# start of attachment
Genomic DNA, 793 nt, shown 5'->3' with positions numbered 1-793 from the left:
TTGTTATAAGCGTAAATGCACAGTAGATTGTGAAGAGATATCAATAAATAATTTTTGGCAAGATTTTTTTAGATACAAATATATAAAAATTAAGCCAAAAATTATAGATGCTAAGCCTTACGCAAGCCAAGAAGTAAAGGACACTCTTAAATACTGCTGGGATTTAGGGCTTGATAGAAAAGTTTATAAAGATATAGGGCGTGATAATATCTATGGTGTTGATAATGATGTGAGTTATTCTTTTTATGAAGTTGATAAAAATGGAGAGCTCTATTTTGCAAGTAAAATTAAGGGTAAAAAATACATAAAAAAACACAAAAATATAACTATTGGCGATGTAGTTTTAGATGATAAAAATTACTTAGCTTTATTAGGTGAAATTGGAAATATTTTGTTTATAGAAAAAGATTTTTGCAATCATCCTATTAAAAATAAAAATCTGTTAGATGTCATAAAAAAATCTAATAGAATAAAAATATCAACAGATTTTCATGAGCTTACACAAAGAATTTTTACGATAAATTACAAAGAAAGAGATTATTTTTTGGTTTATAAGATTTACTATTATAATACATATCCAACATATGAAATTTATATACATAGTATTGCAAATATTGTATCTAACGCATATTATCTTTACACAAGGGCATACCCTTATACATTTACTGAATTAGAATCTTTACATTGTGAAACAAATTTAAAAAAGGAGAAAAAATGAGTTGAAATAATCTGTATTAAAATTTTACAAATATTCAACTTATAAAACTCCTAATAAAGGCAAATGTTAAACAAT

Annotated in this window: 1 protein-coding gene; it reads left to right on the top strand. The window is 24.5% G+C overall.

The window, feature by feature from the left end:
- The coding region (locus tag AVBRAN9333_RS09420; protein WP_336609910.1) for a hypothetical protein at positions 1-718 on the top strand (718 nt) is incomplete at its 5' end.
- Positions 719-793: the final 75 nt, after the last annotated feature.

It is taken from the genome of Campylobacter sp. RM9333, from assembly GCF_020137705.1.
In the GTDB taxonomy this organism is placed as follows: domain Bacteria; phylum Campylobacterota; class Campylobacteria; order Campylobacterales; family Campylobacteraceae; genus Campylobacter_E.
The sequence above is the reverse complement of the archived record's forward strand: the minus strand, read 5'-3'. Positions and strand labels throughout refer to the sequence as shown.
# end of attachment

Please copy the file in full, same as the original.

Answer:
Genomic DNA, 793 nt, shown 5'->3' with positions numbered 1-793 from the left:
TTGTTATAAGCGTAAATGCACAGTAGATTGTGAAGAGATATCAATAAATAATTTTTGGCAAGATTTTTTTAGATACAAATATATAAAAATTAAGCCAAAAATTATAGATGCTAAGCCTTACGCAAGCCAAGAAGTAAAGGACACTCTTAAATACTGCTGGGATTTAGGGCTTGATAGAAAAGTTTATAAAGATATAGGGCGTGATAATATCTATGGTGTTGATAATGATGTGAGTTATTCTTTTTATGAAGTTGATAAAAATGGAGAGCTCTATTTTGCAAGTAAAATTAAGGGTAAAAAATACATAAAAAAACACAAAAATATAACTATTGGCGATGTAGTTTTAGATGATAAAAATTACTTAGCTTTATTAGGTGAAATTGGAAATATTTTGTTTATAGAAAAAGATTTTTGCAATCATCCTATTAAAAATAAAAATCTGTTAGATGTCATAAAAAAATCTAATAGAATAAAAATATCAACAGATTTTCATGAGCTTACACAAAGAATTTTTACGATAAATTACAAAGAAAGAGATTATTTTTTGGTTTATAAGATTTACTATTATAATACATATCCAACATATGAAATTTATATACATAGTATTGCAAATATTGTATCTAACGCATATTATCTTTACACAAGGGCATACCCTTATACATTTACTGAATTAGAATCTTTACATTGTGAAACAAATTTAAAAAAGGAGAAAAAATGAGTTGAAATAATCTGTATTAAAATTTTACAAATATTCAACTTATAAAACTCCTAATAAAGGCAAATGTTAAACAAT

Annotated in this window: 1 protein-coding gene; it reads left to right on the top strand. The window is 24.5% G+C overall.

The window, feature by feature from the left end:
- The coding region (locus tag AVBRAN9333_RS09420; protein WP_336609910.1) for a hypothetical protein at positions 1-718 on the top strand (718 nt) is incomplete at its 5' end.
- Positions 719-793: the final 75 nt, after the last annotated feature.

It is taken from the genome of Campylobacter sp. RM9333, from assembly GCF_020137705.1.
In the GTDB taxonomy this organism is placed as follows: domain Bacteria; phylum Campylobacterota; class Campylobacteria; order Campylobacterales; family Campylobacteraceae; genus Campylobacter_E.
The sequence above is the reverse complement of the archived record's forward strand: the minus strand, read 5'-3'. Positions and strand labels throughout refer to the sequence as shown.